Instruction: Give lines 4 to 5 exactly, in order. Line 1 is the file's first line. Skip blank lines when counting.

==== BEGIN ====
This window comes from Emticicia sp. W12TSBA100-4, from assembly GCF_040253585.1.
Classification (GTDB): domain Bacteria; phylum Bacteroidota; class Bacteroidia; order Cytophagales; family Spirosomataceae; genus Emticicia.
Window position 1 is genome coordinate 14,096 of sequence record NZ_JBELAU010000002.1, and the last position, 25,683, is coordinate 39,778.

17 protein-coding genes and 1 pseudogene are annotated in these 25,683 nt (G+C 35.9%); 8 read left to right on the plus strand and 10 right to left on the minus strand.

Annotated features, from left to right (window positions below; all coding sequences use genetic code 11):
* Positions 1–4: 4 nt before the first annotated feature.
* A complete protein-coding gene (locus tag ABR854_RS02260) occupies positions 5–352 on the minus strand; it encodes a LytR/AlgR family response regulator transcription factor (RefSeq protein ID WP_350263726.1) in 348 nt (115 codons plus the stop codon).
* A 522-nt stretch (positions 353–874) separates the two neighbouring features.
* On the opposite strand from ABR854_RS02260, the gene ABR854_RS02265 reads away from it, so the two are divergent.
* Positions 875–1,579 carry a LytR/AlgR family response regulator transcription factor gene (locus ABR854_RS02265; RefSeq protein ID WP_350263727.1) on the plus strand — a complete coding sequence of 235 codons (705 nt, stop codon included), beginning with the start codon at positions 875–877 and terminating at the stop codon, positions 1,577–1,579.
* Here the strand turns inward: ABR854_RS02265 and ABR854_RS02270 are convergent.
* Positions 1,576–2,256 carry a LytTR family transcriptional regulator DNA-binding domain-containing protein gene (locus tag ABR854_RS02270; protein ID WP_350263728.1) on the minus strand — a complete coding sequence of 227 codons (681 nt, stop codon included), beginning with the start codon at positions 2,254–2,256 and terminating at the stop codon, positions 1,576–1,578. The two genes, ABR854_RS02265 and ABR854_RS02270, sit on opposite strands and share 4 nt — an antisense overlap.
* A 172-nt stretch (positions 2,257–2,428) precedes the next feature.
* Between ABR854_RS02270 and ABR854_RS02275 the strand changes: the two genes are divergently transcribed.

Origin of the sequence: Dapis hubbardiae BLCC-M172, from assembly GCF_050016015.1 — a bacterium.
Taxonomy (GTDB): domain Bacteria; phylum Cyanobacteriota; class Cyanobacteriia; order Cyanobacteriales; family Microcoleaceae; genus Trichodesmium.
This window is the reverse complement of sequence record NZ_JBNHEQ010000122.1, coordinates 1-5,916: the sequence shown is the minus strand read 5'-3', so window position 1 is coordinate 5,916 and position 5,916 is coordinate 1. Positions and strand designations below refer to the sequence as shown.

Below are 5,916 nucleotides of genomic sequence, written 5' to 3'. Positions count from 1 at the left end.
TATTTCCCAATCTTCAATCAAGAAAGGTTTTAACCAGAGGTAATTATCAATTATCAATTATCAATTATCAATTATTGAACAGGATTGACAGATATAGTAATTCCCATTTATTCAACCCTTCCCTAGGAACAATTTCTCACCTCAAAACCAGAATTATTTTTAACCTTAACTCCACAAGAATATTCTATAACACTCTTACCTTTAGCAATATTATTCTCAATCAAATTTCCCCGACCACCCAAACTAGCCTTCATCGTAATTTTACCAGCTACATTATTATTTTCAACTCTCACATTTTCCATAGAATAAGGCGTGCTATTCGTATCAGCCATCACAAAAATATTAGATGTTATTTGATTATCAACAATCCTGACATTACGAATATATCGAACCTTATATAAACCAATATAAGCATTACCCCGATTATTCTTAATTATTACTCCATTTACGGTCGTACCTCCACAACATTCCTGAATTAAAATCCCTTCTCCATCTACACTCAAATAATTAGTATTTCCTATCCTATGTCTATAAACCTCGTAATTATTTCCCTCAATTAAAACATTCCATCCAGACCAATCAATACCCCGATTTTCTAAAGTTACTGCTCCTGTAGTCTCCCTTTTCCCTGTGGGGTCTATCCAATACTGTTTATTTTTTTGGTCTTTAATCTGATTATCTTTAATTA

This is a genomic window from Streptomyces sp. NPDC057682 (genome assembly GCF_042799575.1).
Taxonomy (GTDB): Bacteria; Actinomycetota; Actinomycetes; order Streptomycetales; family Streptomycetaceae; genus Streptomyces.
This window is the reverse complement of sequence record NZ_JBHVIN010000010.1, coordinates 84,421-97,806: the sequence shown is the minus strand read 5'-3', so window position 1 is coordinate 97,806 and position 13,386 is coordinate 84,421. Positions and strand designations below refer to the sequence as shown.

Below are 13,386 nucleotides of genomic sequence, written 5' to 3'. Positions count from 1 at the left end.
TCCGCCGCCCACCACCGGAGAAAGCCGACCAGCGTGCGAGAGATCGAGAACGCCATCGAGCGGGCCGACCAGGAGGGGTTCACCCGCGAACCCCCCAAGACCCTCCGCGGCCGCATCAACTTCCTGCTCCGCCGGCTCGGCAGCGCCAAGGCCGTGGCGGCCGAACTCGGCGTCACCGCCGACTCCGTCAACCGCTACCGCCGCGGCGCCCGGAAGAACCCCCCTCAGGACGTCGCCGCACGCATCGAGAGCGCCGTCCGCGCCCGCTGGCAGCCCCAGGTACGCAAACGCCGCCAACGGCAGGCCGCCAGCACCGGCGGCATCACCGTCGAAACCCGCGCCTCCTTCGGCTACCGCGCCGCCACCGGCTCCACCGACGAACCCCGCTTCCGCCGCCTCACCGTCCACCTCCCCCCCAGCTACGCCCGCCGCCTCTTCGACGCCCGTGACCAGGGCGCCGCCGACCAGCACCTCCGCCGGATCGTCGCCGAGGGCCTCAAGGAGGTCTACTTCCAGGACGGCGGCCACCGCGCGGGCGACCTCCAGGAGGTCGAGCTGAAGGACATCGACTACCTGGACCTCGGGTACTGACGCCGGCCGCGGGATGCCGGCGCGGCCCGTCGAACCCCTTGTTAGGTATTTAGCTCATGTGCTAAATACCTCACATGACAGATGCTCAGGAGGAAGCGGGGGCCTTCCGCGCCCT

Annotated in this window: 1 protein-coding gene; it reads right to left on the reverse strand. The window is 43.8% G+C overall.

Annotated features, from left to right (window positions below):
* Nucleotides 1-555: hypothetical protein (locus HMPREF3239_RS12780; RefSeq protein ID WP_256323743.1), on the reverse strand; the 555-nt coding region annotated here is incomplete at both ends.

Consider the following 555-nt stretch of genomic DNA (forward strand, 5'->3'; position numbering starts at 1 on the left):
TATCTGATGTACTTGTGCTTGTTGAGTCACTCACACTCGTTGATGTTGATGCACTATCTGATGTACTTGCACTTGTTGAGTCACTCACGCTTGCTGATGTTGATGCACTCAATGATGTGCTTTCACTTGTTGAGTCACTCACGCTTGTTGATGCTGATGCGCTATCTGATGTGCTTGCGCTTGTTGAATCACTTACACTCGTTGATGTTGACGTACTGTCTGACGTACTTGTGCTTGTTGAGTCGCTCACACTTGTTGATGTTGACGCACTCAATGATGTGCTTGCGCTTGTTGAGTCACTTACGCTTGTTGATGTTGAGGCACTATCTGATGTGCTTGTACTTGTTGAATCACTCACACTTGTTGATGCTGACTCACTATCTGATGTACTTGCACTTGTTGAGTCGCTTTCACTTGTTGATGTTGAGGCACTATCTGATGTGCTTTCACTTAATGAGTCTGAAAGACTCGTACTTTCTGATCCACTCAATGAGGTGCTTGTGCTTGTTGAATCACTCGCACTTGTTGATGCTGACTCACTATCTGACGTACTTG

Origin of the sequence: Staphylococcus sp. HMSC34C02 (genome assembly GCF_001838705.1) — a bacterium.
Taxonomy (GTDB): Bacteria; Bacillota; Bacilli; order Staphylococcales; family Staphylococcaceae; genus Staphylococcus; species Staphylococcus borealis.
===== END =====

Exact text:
17 protein-coding genes and 1 pseudogene are annotated in these 25,683 nt (G+C 35.9%); 8 read left to right on the plus strand and 10 right to left on the minus strand.

Annotated features, from left to right (window positions below; all coding sequences use genetic code 11):